Wednesday, 17 January 2018

"Pretty Miraculous"

One last post--I hope--on Benedict Ambrose's late, unlamented brain tumour.

Three months after his last operation, B.A. and I sat across from a brain surgeon, who peered avidly into B.A.'s face and said, "Nothing asymmetrical."

This was the first indication we had had that my husband's face might go asymmetrical after he was released from hospital. Maybe surgeons can't really tell what has happened to your face for a few weeks after they have cut things out of your brain. Or maybe the surgeon was just taking a personal satisfaction in an operation that went even better than he thought it could.

"It's pretty miraculous," said the surgeon.

Afterwards B.A. repeated, "He said the M-word! He said the M-word!"

I wasn't as excited because the "miraculous" had been modified by "pretty", and as happy as I am that B.A. isn't going to die anytime soon, and doesn't have brain damage, and doesn't seem to have nerve damage, I felt guilty that I didn't entirely focus on the canonisation of Venerable Margaret Sinclair when praying for B.A.'s tumour to disappear. In the end, I broke down and used holy oil touched to the bones of two different saints--one bottle sent from Arizona, and the other from Rome--and, really, I asked the Blessed Mother for help quite a lot and also prayed directly to the Source of All Miracles.

Given that as soon as B.A.'s breathing tube was removed he started yelling "Her Immaculate Heart will Triumph!," and he pronounced this at widening intervals over the next three days, I'm kind of thinking this miracle, under God, belongs to the Immaculate Heart.

(Nevertheless, I'll be making one last walking pilgrimage to the shrine of Venerable Margaret Sinclair. With flowers.)

And now life goes on. B.A. will return to work on Friday. He'll be part-time for awhile. He's picked up the permission-to-work letter from the GP.

For a couple of weeks now, he's been washing the dishes, taking out the rubbish and the recycling, and even reading up on the Scottish Enlightenment period, which is one of the nicest parts of his job. We're going on a trip to the Continent next week, and although we will have to tell security people B.A. has a delicate device in his head that can be messed up by magnetic x-rays, we're not expecting any trouble.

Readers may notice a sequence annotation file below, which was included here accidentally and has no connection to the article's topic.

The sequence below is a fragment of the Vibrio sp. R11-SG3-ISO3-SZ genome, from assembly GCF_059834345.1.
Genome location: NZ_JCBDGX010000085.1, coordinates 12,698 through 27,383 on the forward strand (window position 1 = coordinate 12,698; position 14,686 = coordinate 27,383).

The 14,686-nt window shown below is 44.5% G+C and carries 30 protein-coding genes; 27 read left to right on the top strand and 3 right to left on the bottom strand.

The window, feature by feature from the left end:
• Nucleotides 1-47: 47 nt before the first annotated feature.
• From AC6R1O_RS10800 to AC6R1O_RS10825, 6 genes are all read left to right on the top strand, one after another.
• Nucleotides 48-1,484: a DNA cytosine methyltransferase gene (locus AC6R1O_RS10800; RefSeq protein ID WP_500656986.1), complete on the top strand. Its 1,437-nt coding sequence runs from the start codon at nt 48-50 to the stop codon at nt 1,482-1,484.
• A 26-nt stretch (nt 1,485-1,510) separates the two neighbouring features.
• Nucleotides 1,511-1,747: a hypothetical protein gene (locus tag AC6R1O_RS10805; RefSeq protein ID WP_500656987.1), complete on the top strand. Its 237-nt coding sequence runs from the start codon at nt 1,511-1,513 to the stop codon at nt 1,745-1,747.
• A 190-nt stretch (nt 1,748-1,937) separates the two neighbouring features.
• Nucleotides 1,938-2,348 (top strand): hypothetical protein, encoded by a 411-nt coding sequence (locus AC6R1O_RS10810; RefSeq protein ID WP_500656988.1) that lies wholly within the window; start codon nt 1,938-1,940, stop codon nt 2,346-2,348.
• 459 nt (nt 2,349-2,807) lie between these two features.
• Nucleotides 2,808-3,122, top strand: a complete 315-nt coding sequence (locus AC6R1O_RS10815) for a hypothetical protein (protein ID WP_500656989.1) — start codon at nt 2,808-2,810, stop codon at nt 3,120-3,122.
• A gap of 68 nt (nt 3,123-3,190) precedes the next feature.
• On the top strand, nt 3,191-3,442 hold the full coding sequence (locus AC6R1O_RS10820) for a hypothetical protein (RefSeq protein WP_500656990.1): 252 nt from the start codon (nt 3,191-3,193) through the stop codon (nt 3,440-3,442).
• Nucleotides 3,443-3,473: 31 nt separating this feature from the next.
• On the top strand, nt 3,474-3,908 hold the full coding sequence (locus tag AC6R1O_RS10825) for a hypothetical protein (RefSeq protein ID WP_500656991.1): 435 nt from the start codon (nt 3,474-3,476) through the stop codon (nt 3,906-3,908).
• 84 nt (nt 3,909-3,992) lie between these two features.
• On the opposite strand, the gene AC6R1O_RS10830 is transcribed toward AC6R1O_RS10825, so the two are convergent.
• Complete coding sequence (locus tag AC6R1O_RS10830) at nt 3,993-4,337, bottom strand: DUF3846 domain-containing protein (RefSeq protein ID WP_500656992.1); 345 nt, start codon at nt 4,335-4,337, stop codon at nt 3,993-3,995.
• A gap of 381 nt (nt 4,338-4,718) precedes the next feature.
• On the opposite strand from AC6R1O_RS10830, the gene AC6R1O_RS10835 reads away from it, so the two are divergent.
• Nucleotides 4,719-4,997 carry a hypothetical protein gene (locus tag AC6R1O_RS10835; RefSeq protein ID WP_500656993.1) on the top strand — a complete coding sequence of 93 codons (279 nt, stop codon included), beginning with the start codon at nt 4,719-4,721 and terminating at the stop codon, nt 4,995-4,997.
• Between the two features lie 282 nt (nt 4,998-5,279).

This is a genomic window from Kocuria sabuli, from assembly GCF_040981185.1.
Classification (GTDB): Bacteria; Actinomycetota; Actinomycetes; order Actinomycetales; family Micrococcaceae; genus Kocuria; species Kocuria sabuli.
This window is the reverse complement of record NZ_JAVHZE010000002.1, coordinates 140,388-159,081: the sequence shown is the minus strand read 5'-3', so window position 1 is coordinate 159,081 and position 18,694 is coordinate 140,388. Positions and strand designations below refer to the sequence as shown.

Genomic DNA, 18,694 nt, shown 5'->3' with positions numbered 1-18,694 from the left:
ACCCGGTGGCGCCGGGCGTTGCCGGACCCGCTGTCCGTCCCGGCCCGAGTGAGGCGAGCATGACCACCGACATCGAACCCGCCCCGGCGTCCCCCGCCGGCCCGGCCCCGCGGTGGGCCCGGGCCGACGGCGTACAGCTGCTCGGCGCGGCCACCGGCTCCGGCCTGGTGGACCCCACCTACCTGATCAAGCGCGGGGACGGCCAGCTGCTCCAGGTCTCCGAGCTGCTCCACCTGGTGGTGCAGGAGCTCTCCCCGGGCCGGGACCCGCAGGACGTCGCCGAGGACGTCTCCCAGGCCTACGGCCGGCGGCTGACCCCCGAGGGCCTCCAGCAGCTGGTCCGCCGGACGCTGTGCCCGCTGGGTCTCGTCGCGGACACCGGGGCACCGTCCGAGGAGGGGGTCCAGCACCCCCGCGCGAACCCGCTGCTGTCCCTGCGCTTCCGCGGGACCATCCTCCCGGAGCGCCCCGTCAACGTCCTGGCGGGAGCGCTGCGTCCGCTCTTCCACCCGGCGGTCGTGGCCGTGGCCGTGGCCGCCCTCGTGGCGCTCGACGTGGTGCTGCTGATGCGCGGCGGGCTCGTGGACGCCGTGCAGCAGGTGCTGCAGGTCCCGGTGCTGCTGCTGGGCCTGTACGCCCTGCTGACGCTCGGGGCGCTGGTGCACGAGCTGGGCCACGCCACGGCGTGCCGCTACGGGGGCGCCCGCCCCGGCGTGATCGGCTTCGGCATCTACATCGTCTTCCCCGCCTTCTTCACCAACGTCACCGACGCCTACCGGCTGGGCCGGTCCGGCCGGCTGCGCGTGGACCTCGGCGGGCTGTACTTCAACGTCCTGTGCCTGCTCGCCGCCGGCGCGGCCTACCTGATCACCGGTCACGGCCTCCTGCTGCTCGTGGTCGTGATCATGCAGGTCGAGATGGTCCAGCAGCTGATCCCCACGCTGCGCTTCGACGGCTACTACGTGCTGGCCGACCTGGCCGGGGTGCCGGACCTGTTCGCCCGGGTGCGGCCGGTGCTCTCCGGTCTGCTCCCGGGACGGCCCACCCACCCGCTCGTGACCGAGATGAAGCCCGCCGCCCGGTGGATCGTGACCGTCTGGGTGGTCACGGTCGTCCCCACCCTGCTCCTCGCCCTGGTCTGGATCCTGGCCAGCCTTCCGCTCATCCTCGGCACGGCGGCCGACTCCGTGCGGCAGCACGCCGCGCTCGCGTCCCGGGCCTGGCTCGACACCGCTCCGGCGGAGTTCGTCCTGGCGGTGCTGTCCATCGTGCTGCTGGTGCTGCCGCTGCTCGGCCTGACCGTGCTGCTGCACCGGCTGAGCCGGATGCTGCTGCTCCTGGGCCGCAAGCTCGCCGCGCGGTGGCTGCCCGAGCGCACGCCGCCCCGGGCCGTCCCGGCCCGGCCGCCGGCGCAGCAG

He has a zipper-like scar at the back of his neck, which he doesn't mind, and bumps and ridges on his scalp, which he minds less now that he's had a haircut that proves he still has enough hair to cover them.

He doesn't remember very much about the seven months between the diagnosis of his brain tumour and its removal. He's definitely hazy on the various operations in between and he seems to have forgotten all the horrid periods in which his health declined again and I had to beg reluctant doctors to see him. And I'm really glad about this because I remember these times in technicolour detail, and as painful as it was to be me, it was clearly much, much worse to be him.

One of the hardest things for me to wrap my terrified mind around was that the natural order, as I had experienced it, had been turned upside-down. I grew up in a traditional family in which the Dad was rarely ill, never seriously ill, and never unemployed, in both senses of that word. He went to "the office" (which was in a university) to work, and when he came home he went "down to his office" (which was in the cellar) to work some more. When something needed doing around the house, like fixing the washing machine, he did it. All sources of material goods, my stay-at-home mother was very adamant that we children understood, flowed from my father.  Ultimate honour and obedience, under God, belonged to my father. And when finally someone in the family did fall very ill indeed, it was my mother.

You can probably see where I'm going here.

I've always expected to take care of children, and I helped with the bathing and dressing and diapering and spoon-feeding of my youngest brother and sisters and, much less often, of my nephews and niece. But nothing prepared me for carrying out amateur physiotherapy and basic hygiene for my own husband. Or for overriding his complaints that he couldn't, he didn't want to, that hygiene preserves health was a myth, etc. Or for--in the most stressful period of my entire life--taking a full-time job--a very important, specialised and hard-to-get job, too, the answer to a prayer, but also a reversal of the natural order as I know it: the Man is the principal breadwinner, and he takes care of the Woman. Man, the head; Woman, the heart. Man, source of cash. Woman, reading books while doing laundry.